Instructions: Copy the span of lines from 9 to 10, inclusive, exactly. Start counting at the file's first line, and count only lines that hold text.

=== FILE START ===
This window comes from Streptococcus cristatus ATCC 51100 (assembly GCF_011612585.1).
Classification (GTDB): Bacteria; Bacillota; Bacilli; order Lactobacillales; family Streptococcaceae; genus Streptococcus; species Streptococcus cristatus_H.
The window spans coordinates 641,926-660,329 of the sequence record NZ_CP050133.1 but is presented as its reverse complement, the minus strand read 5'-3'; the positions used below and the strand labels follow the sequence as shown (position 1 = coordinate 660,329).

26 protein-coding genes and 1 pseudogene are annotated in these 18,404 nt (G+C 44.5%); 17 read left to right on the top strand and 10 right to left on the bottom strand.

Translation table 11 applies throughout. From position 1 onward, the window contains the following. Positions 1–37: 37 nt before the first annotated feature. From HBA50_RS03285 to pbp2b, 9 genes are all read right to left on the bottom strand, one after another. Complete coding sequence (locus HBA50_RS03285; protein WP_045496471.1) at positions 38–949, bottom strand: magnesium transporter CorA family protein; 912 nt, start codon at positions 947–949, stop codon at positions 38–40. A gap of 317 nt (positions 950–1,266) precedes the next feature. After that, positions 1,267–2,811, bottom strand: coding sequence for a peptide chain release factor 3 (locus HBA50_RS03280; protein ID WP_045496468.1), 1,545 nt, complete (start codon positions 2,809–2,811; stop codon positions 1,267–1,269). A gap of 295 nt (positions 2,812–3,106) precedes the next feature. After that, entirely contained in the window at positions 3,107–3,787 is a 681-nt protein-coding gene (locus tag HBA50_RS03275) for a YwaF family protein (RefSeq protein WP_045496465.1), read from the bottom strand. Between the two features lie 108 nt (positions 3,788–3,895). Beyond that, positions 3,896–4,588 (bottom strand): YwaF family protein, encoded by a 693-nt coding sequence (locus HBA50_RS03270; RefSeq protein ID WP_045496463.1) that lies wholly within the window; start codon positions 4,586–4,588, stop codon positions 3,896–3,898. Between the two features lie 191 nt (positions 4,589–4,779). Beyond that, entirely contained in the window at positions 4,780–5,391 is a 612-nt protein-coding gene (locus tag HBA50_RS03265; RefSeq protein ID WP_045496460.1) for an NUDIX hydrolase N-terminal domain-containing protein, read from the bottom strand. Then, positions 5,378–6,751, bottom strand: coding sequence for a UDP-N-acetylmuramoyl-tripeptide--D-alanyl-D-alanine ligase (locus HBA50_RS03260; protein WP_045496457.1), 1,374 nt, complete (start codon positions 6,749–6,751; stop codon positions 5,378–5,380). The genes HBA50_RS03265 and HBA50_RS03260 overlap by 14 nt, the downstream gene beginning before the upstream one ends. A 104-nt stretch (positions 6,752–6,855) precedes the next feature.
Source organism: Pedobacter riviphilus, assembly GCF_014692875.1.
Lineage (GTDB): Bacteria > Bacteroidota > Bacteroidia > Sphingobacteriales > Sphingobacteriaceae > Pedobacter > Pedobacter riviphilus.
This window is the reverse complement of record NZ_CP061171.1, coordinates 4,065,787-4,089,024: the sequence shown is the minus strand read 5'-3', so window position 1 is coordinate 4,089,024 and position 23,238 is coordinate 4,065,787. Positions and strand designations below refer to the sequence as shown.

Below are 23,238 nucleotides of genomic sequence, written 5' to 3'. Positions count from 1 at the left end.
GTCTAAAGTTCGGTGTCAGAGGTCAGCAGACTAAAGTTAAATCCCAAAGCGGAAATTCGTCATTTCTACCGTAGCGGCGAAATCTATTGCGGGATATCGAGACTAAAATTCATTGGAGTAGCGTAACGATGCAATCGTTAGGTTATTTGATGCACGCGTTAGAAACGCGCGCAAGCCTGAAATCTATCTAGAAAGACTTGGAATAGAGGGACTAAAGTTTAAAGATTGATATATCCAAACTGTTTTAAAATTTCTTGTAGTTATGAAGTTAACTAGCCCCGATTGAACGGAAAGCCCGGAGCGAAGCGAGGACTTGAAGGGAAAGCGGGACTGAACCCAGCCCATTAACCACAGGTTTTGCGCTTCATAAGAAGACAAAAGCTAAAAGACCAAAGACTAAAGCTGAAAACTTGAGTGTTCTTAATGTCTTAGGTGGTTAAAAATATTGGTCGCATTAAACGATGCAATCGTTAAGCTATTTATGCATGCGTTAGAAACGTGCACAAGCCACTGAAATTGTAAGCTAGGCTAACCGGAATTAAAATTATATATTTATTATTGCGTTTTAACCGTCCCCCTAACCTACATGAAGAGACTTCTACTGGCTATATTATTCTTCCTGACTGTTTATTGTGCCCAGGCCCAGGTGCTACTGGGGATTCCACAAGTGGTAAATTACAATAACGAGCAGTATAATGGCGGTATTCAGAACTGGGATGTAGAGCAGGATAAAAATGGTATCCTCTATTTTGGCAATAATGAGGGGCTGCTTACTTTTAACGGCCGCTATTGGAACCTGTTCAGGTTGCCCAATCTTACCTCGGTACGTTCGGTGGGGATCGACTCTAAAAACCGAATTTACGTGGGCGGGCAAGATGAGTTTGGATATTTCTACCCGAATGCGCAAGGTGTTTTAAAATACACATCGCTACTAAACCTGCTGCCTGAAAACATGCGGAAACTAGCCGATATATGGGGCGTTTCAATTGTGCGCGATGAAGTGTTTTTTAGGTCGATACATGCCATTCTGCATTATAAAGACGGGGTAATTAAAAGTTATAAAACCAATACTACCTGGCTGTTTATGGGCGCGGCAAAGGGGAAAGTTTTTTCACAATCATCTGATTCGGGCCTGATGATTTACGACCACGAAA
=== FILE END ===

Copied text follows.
Below are 23,238 nucleotides of genomic sequence, written 5' to 3'. Positions count from 1 at the left end.
GTCTAAAGTTCGGTGTCAGAGGTCAGCAGACTAAAGTTAAATCCCAAAGCGGAAATTCGTCATTTCTACCGTAGCGGCGAAATCTATTGCGGGATATCGAGACTAAAATTCATTGGAGTAGCGTAACGATGCAATCGTTAGGTTATTTGATGCACGCGTTAGAAACGCGCGCAAGCCTGAAATCTATCTAGAAAGACTTGGAATAGAGGGACTAAAGTTTAAAGATTGATATATCCAAACTGTTTTAAAATTTCTTGTAGTTATGAAGTTAACTAGCCCCGATTGAACGGAAAGCCCGGAGCGAAGCGAGGACTTGAAGGGAAAGCGGGACTGAACCCAGCCCATTAACCACAGGTTTTGCGCTTCATAAGAAGACAAAAGCTAAAAGACCAAAGACTAAAGCTGAAAACTTGAGTGTTCTTAATGTCTTAGGTGGTTAAAAATATTGGTCGCATTAAACGATGCAATCGTTAAGCTATTTATGCATGCGTTAGAAACGTGCACAAGCCACTGAAATTGTAAGCTAGGCTAACCGGAATTAAAATTATATATTTATTATTGCGTTTTAACCGTCCCCCTAACCTACATGAAGAGACTTCTACTGGCTATATTATTCTTCCTGACTGTTTATTGTGCCCAGGCCCAGGTGCTACTGGGGATTCCACAAGTGGTAAATTACAATAACGAGCAGTATAATGGCGGTATTCAGAACTGGGATGTAGAGCAGGATAAAAATGGTATCCTCTATTTTGGCAATAATGAGGGGCTGCTTACTTTTAACGGCCGCTATTGGAACCTGTTCAGGTTGCCCAATCTTACCTCGGTACGTTCGGTGGGGATCGACTCTAAAAACCGAATTTACGTGGGCGGGCAAGATGAGTTTGGATATTTCTACCCGAATGCGCAAGGTGTTTTAAAATACACATCGCTACTAAACCTGCTGCCTGAAAACATGCGGAAACTAGCCGATATATGGGGCGTTTCAATTGTGCGCGATGAAGTGTTTTTTAGGTCGATACATGCCATTCTGCATTATAAAGACGGGGTAATTAAAAGTTATAAAACCAATACTACCTGGCTGTTTATGGGCGCGGCAAAGGGGAAAGTTTTTTCACAATCATCTGATTCGGGCCTGATGATTTACGACCACGAAA